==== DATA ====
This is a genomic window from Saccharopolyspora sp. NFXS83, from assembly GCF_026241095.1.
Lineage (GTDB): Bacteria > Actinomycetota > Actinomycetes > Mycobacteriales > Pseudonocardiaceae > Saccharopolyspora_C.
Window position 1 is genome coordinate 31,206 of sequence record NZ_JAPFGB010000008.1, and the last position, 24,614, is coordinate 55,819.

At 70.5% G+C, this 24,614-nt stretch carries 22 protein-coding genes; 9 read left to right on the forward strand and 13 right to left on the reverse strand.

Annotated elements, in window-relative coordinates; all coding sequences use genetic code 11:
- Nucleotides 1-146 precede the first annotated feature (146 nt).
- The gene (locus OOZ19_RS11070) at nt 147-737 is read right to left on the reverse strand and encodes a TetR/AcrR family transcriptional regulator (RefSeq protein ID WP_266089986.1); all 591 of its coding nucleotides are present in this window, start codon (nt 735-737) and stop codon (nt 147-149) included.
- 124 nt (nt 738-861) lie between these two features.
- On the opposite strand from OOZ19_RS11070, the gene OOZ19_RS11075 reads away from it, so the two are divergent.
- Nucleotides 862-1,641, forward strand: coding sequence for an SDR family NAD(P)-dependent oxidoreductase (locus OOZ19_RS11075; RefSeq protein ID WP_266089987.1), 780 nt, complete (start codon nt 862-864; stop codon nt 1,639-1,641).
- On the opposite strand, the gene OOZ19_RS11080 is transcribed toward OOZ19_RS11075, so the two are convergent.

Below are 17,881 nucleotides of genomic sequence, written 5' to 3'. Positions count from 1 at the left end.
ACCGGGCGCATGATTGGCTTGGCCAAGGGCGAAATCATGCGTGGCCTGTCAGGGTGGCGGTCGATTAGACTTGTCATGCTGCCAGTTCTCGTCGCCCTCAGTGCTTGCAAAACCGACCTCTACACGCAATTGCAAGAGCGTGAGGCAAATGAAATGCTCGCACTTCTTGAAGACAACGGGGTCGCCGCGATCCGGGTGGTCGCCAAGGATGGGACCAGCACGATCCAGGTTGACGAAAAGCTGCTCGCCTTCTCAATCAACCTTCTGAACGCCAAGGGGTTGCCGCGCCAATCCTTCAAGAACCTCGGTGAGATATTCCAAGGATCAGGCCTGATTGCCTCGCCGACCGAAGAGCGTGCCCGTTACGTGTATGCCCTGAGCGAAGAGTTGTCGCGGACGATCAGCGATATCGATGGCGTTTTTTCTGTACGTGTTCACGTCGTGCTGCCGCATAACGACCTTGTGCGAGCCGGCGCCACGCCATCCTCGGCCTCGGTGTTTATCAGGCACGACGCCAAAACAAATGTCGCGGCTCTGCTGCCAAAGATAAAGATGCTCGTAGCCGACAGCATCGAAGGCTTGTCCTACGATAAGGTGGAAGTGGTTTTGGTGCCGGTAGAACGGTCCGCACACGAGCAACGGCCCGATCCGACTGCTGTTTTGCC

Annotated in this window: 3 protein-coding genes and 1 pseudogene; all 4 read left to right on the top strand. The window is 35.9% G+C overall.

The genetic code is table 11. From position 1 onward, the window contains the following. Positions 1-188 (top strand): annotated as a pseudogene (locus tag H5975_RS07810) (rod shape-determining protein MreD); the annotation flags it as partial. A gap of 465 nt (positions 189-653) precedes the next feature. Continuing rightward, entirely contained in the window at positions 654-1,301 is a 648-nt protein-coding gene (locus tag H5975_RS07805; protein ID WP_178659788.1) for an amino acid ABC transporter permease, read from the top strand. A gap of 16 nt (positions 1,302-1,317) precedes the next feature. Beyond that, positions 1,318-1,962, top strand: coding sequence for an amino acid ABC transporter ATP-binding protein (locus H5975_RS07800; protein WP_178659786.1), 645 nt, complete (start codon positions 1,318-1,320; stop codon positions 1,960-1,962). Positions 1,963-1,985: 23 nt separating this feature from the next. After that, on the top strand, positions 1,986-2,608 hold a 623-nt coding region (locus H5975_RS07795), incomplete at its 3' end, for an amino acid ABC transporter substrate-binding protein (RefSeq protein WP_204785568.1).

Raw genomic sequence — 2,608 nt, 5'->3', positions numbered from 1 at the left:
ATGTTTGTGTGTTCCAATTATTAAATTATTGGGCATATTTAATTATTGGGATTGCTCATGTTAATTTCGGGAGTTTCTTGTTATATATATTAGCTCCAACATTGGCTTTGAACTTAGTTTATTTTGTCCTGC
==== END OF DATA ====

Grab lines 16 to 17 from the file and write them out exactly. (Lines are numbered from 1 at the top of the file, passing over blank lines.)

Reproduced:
Raw genomic sequence — 2,608 nt, 5'->3', positions numbered from 1 at the left:
ATGTTTGTGTGTTCCAATTATTAAATTATTGGGCATATTTAATTATTGGGATTGCTCATGTTAATTTCGGGAGTTTCTTGTTATATATATTAGCTCCAACATTGGCTTTGAACTTAGTTTATTTTGTCCTGC